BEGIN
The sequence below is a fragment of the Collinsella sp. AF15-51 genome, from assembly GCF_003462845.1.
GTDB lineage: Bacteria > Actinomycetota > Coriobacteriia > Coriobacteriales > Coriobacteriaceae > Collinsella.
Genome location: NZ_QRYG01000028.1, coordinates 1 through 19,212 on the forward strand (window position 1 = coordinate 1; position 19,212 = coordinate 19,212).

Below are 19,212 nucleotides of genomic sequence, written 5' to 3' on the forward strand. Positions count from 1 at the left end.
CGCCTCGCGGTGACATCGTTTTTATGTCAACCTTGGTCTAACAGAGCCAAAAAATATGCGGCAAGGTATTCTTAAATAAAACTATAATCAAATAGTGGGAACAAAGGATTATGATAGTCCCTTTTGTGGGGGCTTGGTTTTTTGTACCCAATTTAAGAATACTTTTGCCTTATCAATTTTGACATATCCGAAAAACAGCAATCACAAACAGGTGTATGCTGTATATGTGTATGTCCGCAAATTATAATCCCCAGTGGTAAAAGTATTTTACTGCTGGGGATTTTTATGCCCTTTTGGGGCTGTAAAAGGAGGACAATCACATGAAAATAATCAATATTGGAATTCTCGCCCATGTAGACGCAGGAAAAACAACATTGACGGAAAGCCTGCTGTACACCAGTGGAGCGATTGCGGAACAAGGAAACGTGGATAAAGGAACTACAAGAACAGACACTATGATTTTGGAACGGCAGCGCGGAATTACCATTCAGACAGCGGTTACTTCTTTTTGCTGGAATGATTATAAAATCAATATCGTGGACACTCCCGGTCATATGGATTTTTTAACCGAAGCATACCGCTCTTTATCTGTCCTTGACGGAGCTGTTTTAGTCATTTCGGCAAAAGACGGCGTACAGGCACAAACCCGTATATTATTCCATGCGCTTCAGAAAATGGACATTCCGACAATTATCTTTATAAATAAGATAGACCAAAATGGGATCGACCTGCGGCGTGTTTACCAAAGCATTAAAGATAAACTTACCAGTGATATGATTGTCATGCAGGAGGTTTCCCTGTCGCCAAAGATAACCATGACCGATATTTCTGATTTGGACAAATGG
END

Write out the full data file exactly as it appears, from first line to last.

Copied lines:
The sequence below is a fragment of the Collinsella sp. AF15-51 genome, from assembly GCF_003462845.1.
GTDB lineage: Bacteria > Actinomycetota > Coriobacteriia > Coriobacteriales > Coriobacteriaceae > Collinsella.
Genome location: NZ_QRYG01000028.1, coordinates 1 through 19,212 on the forward strand (window position 1 = coordinate 1; position 19,212 = coordinate 19,212).

Below are 19,212 nucleotides of genomic sequence, written 5' to 3' on the forward strand. Positions count from 1 at the left end.
CGCCTCGCGGTGACATCGTTTTTATGTCAACCTTGGTCTAACAGAGCCAAAAAATATGCGGCAAGGTATTCTTAAATAAAACTATAATCAAATAGTGGGAACAAAGGATTATGATAGTCCCTTTTGTGGGGGCTTGGTTTTTTGTACCCAATTTAAGAATACTTTTGCCTTATCAATTTTGACATATCCGAAAAACAGCAATCACAAACAGGTGTATGCTGTATATGTGTATGTCCGCAAATTATAATCCCCAGTGGTAAAAGTATTTTACTGCTGGGGATTTTTATGCCCTTTTGGGGCTGTAAAAGGAGGACAATCACATGAAAATAATCAATATTGGAATTCTCGCCCATGTAGACGCAGGAAAAACAACATTGACGGAAAGCCTGCTGTACACCAGTGGAGCGATTGCGGAACAAGGAAACGTGGATAAAGGAACTACAAGAACAGACACTATGATTTTGGAACGGCAGCGCGGAATTACCATTCAGACAGCGGTTACTTCTTTTTGCTGGAATGATTATAAAATCAATATCGTGGACACTCCCGGTCATATGGATTTTTTAACCGAAGCATACCGCTCTTTATCTGTCCTTGACGGAGCTGTTTTAGTCATTTCGGCAAAAGACGGCGTACAGGCACAAACCCGTATATTATTCCATGCGCTTCAGAAAATGGACATTCCGACAATTATCTTTATAAATAAGATAGACCAAAATGGGATCGACCTGCGGCGTGTTTACCAAAGCATTAAAGATAAACTTACCAGTGATATGATTGTCATGCAGGAGGTTTCCCTGTCGCCAAAGATAACCATGACCGATATTTCTGATTTGGACAAATGG